Kings and pilgrims

Wine - Roger Scruton recalls his apprenticeship in decadence

I lived for a while, aged 21, on the coteaux de Jurancon, the incomparably beautiful foothills of the Pyrenees, which begin above the village of Jurancon, across the river from Pau, and roll for 30 miles until breaking in a white surf of scree against the mountains. On wave after wave of pasture, the broad-roofed farmsteads bob like covered fishing boats. From my window in one of these farmsteads, I looked down on terraced vineyards, which furrowed the hillside in their own wavelets before disappearing over the horizon in a precipitous rush. But not a single vine was growing: all had been left to die, poisoned by the gas extraction plant at Lacq, which sent clouds of toxic fumes across our hilltops. The Lacq plant was a state enterprise, conducted by decrees from Parisian offices, and entirely immune to local protests.

Happily, although the French economy is still in the hands of the state, public opinion has moved against those old immunities. Lacq no longer poisons the country of the Bearn, and vines again grow in Jurancon. The appellation divides in two - Jurancon sec and plain Jurancon, once the most famous sweet white wine in France, and the first wine to be legally controlled, following its adoption by Henri IV. Both Jurancons are made from strong-flavoured local grape varieties, the Manseng and the Courbu. Sweet Jurancon - served at the baptism of Henri IV and subsequently at all the royal ceremonies of the house of Navarre, and praised by the poet Lamartine as an accompaniment to religious thoughts - is made by the passerillage method. This involves pinching the grapes just above the clusters shortly before they are picked, so cutting off the sap from the fruit, and leaving the grapes to shrivel. In this way, the wines can obtain their legal minimum of 15 per cent alcohol - which is also a near-maximum, since higher concentrations will kill off the yeasts.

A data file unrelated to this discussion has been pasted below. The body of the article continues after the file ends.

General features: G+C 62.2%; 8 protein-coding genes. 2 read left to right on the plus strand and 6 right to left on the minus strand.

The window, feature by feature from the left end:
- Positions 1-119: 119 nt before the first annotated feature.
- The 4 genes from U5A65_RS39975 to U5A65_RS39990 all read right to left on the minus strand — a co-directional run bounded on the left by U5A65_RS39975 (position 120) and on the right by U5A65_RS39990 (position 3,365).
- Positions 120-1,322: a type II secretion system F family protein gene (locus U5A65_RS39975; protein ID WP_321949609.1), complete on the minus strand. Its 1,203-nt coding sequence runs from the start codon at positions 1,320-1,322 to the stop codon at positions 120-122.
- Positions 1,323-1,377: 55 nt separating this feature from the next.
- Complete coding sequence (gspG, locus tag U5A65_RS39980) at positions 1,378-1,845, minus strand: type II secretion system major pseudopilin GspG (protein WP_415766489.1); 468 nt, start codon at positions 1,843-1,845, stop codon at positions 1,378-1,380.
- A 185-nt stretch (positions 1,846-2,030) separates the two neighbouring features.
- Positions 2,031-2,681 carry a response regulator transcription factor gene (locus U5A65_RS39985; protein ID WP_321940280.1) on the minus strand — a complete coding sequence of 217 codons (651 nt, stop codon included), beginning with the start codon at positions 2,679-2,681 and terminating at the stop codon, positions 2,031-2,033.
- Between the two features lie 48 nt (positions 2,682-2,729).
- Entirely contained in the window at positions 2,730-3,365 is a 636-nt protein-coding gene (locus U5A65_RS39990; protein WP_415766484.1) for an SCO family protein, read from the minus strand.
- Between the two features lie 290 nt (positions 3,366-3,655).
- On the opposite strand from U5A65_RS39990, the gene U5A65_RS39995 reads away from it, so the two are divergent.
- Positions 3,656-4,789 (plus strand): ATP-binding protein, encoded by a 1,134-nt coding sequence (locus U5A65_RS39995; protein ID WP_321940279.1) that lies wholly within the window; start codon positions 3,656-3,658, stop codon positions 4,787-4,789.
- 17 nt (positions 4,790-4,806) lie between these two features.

I have looked in recent years for a sweet Jurancon to match the dusty bottles of 1953 and 1955 that my neighbour, old Monsieur Boulet, would open after his cassoulet on Sunday afternoons. Those oily, caressing syrups, with their incense-laden aroma, would change Monsieur Boulet's monologue in the space of half an hour from a peasant grumble to a hymn of praise. Somehow, no Jurancon since has equalled his. But three million bottles of the stuff are now produced each year and, given the care with which it is made, some of it must be good.

More easily obtainable on the English market is the dry white wine. This, at its best, far surpasses any Sauvignon or Chardonnay of comparable price: aromatic, lively and with a golden yellow colour, it attacks with sweet, challenging flavours, and then goes clean and dry on the palate like a sudden smile - the perfect accompaniment to both pious thoughts and fish. From the excellent Les Caves de Pyrene in Guildford - a firm that specialises in French regional wines - you can obtain the Lapeyre 1999, a firm, fruity wine, 13 per cent alcohol, and a bargain at £6.76.

The nearest red wine district to Jurancon is Madiran, and this, too, I would drink during that first apprenticeship in decadence, appreciating its deep, virile character almost as much as its absurdly low price. During the Middle Ages, Madiran was the wine of the pilgrims to Santiago de Compostela, who took it with them rather than suffer the wines of northern Spain. It is a generous, flavoursome product of the local Tannat grape: purple, spicy, long-lived and - after a few years' bottle-age - as smooth as a press release from Alastair Campbell. Les Caves de Pyrene has three to choose from: a supple 1995 from Chateau Bouscasse (£9.40), an oaky 1998 from Berthomieu (£7.99) and a deliciously forward Chapelle Lenclos 1997 (£8.99). A close rival to the last, and at the same price, is the Chateau Bouscasse 1996, from Handford of Holland Park, west London (020 7221 9614). All these wines are of the highest quality, all will keep, and an evening polishing off the lot of them left three of us without a single headache, other than that which necessarily precedes a columnist's deadline.

Roger Scruton is a philosopher and countryside campaigner as well as an author and broadcaster. Widely regarded as one of Britain’s leading right wing thinkers, his publications include the Meaning of Conservatism. He has also written on fox hunting.

This article first appeared in the 28 May 2001 issue of the New Statesman, And men shall speak unto men